Yesterday was a day for the history books: the last day that the Daily Freeman, published since 1871, rolled off its Kingston presses:
As of today, the paper has shut down its local press and moved its printing to Troy, New York, a change that eliminated 58 jobs and that the company claims will save them $500,000.
It's a big move for the paper – and it's earned them some brickbats from locals. Former Kingston alderman Richard Cahill fumes:
There was a time when the Freeman was Kingston's newspaper. That time is past. The Freeman has abandoned the City of Kingston and sent our jobs to Troy, New York. Almost 60 people are being put out of work RIGHT BEFORE CHRISTMAS!! I wonder if they got a Christmas card with their layoff/firing notice.
But as much as Cahill (and many like-minded souls, including most journalists) would like to hold on to the golden era of newsprint, the party is long since over. There's a full-fledged crisis afoot in the news business, and the Freeman hasn't been spared by it. Last year, the Journal Register Company, which owns the Freeman, declared bankruptcy.
What's surprising about the Freeman's move to shut down the press – and, indeed, even the company's bankruptcy – is that it has inspired a glimmer of hope inside the newsroom. It's a step toward a new kind of newsroom, one where the web comes first, and where the paper is actively trying to transition to a digital future instead of squeezing the dying print business model for ever-decreasing amounts of juice. Will the Freeman ultimately succeed in transitioning to a more web-based newsroom and business model? That's anyone's guess -- but in a time of massive uncertainty for newspapers large and small, any step towards innovation is worth trying.
We spoke to managing editor Tony Adamis (who's been a good sport about our pesky questions before) about where the Freeman is headed in these bewildering times.
Watershed Post: This isn't just a cost-cutting measure, is it? From what the Freeman's owner, the Journal Register Company, is doing across the chain, it seems to be part of a more company-wide philosophy about how to run a newspaper.
Tony Adamis: It very much is a company-wide philosophy. And it's not just about how to run a newspaper. It's about how to make the transition from being a newspaper – which is a good thing to be -- to being a multimedia journalism company. So the trick is to not let your historical legacy costs keep you from making that transition to a, shall we say, more frictionless journalistic existence.
WP: We run an online-only news site – clearly we're sold on the idea of a “frictionless journalistic existence.”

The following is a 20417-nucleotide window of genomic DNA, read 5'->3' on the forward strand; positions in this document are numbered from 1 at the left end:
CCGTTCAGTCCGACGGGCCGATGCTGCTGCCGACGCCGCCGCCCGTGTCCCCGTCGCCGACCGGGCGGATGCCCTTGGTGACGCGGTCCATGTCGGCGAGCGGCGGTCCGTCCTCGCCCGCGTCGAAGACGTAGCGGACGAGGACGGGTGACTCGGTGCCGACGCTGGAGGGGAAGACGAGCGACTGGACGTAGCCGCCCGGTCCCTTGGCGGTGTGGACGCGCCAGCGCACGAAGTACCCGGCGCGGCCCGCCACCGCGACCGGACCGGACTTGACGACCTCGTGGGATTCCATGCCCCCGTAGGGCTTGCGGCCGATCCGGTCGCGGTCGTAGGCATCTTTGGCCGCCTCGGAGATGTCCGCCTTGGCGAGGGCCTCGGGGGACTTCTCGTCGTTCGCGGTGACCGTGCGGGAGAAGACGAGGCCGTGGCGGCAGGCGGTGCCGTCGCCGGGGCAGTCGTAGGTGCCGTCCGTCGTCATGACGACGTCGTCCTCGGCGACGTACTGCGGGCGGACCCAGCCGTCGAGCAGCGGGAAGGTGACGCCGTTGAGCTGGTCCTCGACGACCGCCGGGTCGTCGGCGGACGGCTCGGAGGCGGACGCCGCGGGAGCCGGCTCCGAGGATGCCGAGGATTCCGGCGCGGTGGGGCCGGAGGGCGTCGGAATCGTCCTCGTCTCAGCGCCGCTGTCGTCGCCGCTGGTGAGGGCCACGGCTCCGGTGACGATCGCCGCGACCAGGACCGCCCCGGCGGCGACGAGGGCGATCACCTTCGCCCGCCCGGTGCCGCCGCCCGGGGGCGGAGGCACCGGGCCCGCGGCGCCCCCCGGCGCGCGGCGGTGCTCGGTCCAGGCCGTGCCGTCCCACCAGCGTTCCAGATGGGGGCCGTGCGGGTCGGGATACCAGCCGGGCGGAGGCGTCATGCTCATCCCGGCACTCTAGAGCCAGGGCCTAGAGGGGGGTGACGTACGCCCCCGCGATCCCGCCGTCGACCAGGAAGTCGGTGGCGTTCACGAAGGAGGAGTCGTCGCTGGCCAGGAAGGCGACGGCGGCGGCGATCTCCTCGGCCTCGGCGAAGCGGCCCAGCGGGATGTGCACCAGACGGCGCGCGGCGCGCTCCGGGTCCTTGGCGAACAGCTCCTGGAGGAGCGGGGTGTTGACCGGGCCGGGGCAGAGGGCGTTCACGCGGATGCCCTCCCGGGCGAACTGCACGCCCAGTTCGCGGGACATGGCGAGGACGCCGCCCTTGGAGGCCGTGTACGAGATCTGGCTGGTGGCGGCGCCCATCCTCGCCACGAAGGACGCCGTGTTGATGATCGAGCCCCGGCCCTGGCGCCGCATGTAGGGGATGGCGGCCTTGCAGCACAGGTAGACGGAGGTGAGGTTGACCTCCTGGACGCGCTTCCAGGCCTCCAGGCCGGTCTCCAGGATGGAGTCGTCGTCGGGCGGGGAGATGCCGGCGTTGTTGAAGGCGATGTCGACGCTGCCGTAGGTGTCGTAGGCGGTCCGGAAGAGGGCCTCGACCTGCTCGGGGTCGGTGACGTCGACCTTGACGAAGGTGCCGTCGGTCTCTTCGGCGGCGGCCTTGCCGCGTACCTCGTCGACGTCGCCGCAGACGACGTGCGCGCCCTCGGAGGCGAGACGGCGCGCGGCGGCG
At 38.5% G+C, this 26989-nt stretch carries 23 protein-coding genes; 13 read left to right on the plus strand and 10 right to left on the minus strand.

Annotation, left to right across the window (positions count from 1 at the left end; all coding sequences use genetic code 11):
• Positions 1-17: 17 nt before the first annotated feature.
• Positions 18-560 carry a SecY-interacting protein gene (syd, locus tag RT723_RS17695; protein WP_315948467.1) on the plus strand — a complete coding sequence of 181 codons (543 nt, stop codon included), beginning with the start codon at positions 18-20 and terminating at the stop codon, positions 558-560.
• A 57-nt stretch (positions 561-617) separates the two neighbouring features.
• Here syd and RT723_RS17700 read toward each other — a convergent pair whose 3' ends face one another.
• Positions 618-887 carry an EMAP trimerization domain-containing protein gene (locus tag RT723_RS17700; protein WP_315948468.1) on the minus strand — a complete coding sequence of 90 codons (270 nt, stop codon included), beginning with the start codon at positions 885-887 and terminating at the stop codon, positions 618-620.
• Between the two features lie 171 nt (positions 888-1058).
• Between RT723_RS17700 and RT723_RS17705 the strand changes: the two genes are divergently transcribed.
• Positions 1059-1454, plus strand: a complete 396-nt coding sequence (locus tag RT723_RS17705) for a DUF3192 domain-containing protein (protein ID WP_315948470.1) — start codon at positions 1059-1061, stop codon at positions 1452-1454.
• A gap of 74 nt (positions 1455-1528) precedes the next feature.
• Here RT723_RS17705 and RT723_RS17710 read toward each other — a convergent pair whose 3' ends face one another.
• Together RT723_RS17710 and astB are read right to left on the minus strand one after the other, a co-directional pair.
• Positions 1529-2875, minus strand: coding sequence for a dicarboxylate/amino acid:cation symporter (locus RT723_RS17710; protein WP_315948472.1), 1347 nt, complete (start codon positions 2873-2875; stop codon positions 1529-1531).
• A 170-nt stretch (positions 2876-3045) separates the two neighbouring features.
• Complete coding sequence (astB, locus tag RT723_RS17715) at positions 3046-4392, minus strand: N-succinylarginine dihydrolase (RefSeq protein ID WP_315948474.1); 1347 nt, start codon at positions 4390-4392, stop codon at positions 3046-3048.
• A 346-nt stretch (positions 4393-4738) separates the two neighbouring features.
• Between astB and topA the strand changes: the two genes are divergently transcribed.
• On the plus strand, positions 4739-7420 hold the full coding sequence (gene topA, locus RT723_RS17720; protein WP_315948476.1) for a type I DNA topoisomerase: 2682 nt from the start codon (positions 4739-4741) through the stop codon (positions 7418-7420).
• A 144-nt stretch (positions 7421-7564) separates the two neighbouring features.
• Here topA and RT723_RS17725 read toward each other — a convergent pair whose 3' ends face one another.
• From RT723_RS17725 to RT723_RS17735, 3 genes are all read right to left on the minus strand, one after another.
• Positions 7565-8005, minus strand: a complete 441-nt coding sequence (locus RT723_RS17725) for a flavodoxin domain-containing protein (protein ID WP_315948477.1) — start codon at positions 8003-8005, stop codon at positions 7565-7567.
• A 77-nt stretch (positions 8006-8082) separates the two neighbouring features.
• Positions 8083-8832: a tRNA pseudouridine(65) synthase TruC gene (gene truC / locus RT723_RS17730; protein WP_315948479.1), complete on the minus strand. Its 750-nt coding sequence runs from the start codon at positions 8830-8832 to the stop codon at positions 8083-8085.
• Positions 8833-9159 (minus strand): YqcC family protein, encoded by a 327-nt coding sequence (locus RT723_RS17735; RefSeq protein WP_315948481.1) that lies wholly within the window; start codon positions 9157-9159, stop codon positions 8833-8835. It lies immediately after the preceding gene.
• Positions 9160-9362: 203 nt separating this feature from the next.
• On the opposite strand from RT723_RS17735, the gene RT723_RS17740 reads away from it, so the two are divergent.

TA: I'm sure you are. We recognize that our competitors, people like yourself, have a different cost structure. And while newspapers are still making money, the trend lines are not good. Anyone with half a brain can see the handwriting on the wall: that we have to make a move, for our own survival, and for our community's well-being, into different platforms, which have different sets of costs and expectations.
The fact of the matter is we still have a very loyal readership, though it's not as big as it was at its peak. And those customers are very important to us. Most of the people in this building are ink-and-paper people. We love newspapers. But we're also very excited about the possibilities that the digital world opens up to journalism as well. The thing that the president of our company, John Paton, says over and over again is: We're in the business of journalism. He's very intent on focusing on what properties have traditionally done best, and what they're supposed to do best.
WP: Reporting news, rather than trucking things around?
TA: Rather than trucking things around, inserting papers into things, that sort of thing. The focus is to change the cost structure of the company, with the idea of beefing up our ability to deliver content. So that's what we're trying to do, and that's actually pretty exciting.
I look at what we've done over the last seven or eight months. Maybe to some outsiders it doesn't look like much. But on the web, we're doing more and more. Increasingly we're thinking about the web before we think about print, or thinking about them simultaneously. We're doing things on the web we could never do on paper. These are new opportunities, and they demand new skills.
WP: I confess, I don't envy you having to work in two platforms at the same time.
TA: It certainly isn't easy, but change isn't easy for human beings in general. What we're trying to do is take an existing journalism enterprise and a brand, and transition it into this new age. It is difficult. The cliché that is used within the company is that we're changing the tires while the car is moving.
Compared to where we were a year ago – when the company that owns us was in bankruptcy, and had no real vision for where we were going – we are in an infinitely better position. There's some real optimism about where we are going. Not everybody in the building is on board. But I think everybody is making a credible effort to make this transition.